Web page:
5 things for Thursday, March 30: Bathroom, travel ban, Brexit

North Carolina lawmakers have reached a deal to repeal the state's controversial "bathroom bill."

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1. N.C. bathroom law

A deal has been reached to repeal North Carolina's controversial "bathroom bill," but not everybody's happy about it. The law, passed last year, forbids transgender people from using the bathroom they identify with. A series of votes to repeal the law starts this morning. LGBT groups don't like the deal because it leaves bathroom regulations under state control and bans cities from passing their own anti-discrimination laws until 2020. Backlash against the law has cost North Carolina millions as businesses, entertainers and sports leagues have boycotted the state.

    2. Travel ban

    President Trump's travel ban just took another hit. A federal judge in Hawaii indefinitely blocked the executive order that bans from the US most travelers from six Muslim-majority countries. But wait, wasn't it already blocked? Yes, the same judge did that two weeks ago. But Hawaii wanted a longer-term halt while its lawsuit against the ban works its way through the courts. The judge granted that. The Justice Department may now immediately appeal to the 9th Circuit Court of Appeals, where some judges have signaled support for the ban.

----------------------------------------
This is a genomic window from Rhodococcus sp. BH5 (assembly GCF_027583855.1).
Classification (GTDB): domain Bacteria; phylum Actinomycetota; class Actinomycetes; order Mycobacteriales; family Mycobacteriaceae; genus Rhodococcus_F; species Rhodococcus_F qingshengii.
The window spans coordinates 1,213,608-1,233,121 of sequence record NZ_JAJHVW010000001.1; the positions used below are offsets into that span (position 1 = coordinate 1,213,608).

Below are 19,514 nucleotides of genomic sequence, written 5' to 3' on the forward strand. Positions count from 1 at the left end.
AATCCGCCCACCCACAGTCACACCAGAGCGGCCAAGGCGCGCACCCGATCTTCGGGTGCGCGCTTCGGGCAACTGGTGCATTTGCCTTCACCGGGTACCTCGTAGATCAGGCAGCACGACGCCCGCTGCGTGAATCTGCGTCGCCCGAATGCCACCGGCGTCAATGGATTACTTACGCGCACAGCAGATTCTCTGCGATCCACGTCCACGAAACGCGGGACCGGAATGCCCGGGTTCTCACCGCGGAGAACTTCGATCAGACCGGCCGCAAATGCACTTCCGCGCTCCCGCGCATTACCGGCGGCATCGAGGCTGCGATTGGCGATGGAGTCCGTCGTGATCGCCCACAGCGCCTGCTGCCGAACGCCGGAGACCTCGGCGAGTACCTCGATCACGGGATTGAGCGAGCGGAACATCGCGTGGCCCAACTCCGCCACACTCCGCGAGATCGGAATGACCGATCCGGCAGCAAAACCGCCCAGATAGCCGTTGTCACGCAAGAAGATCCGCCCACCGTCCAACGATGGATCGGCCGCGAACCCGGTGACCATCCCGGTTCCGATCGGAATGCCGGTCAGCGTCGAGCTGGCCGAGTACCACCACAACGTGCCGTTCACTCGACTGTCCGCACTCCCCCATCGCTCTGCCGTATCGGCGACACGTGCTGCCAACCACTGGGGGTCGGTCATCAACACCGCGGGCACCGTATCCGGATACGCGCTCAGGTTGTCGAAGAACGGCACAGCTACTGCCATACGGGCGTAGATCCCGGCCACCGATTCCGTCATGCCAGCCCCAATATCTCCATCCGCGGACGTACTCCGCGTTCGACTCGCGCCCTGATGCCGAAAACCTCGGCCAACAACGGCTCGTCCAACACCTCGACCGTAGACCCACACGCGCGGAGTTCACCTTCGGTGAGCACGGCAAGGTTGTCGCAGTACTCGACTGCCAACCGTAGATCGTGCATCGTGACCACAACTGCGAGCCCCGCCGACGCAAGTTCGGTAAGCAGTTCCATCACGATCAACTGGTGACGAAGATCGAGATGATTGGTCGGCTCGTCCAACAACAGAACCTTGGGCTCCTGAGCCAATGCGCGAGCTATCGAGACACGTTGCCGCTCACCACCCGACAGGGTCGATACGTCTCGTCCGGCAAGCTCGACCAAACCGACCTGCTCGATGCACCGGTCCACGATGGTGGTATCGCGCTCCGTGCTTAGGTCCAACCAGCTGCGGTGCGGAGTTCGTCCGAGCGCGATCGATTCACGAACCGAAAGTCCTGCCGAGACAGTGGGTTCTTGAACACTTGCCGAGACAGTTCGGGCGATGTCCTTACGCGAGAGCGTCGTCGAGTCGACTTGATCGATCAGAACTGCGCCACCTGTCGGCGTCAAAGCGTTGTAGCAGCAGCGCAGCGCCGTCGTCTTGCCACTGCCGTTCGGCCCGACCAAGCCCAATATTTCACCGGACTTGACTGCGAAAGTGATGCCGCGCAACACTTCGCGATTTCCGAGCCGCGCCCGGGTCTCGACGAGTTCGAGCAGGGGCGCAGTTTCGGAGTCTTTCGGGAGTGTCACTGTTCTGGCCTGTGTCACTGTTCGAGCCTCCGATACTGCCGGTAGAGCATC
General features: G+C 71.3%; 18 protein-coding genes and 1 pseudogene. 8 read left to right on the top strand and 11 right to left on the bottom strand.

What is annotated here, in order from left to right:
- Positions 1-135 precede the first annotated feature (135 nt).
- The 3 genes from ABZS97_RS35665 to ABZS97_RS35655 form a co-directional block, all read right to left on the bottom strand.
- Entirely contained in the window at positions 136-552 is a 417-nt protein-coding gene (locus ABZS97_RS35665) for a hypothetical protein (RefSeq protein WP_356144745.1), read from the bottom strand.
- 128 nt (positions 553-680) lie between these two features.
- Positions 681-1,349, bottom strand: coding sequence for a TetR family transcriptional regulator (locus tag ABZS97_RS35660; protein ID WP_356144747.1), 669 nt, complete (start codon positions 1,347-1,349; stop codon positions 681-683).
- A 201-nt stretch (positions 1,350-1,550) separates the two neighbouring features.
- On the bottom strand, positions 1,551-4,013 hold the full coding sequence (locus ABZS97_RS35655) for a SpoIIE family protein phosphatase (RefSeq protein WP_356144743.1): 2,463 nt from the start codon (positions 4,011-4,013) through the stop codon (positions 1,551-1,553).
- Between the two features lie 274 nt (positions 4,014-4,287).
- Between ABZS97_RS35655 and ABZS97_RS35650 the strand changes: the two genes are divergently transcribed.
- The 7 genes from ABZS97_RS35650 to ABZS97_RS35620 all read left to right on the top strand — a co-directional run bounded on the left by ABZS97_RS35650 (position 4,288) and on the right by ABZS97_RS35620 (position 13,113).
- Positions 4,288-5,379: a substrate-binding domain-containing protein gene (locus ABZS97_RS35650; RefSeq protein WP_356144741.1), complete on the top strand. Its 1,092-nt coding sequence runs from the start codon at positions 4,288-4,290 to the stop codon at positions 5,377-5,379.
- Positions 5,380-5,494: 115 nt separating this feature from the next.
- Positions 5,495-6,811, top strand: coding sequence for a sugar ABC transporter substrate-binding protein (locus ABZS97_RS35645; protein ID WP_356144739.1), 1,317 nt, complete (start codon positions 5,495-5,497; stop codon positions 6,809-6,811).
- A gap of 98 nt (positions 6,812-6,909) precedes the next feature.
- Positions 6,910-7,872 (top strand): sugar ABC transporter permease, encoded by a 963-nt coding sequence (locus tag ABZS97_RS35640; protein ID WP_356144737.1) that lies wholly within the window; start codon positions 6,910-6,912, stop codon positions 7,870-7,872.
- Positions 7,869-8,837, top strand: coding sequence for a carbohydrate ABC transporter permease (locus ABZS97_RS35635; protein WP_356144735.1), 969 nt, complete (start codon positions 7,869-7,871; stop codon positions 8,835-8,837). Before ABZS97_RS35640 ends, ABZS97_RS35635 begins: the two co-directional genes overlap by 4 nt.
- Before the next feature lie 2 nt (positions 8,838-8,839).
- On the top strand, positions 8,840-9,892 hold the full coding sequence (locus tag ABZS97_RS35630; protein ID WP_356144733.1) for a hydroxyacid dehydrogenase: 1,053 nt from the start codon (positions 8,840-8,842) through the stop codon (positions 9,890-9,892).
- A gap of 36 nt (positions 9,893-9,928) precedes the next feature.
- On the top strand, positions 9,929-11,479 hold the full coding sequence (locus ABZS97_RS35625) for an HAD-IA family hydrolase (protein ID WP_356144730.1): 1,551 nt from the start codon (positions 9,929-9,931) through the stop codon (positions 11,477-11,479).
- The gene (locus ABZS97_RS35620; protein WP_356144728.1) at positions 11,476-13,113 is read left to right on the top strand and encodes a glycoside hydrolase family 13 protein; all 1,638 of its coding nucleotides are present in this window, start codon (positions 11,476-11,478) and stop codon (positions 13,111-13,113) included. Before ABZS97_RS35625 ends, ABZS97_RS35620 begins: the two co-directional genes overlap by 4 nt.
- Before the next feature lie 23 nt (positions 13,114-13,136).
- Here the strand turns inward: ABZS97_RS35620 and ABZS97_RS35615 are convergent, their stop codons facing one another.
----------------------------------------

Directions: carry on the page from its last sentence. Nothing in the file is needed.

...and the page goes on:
3. Brexit

    Theresa May: The UK is leaving the EU


      Theresa May: The UK is leaving the EU


    Theresa May: The UK is leaving the EU 01:07
    The ink's not even dry on these divorce papers and already there's drama. British Prime Minister Theresa May has been accused of using security as a bargaining chip as the EU and UK hammer out Brexit. In the letter sent to the EU notifying it that the UK was leaving, May said that if a deal couldn't be reached, it would affect the continent's security. Critics called that "shameful" and "blackmail"; May said security was one of many things that would need to be negotiated with the rest of Europe over the next couple of years.

    4. Economy

    We're back to normal. So says John Williams, the head of the Federal Reserve Bank of San Francisco. Williams said the US has finally "attained the hard-sought recovery we've been after for the past nine years." The Fed thinks we're now in a normal economy because unemployment -- which peaked at 10% during the Great Recession -- is now at 4.7%, which is considered full employment. Also, inflation is near the Fed's goal of 2%. So here's the new goal for the new normal: sustain the recovery and rev up US economic growth.

    5. Deadly bus crash

    Church bus crash kills 13
    Church bus crash kills 13


      Church bus crash kills 13


    Church bus crash kills 13 00:55
    Here's a real tragedy coming out of Texas' Hill Country. Thirteen people in a minibus were killed in a collision with a pickup truck. The folks in the bus were church members returning from a retreat. Two people were injured, including the driver of the truck. Counselors will be on hand today at the church.


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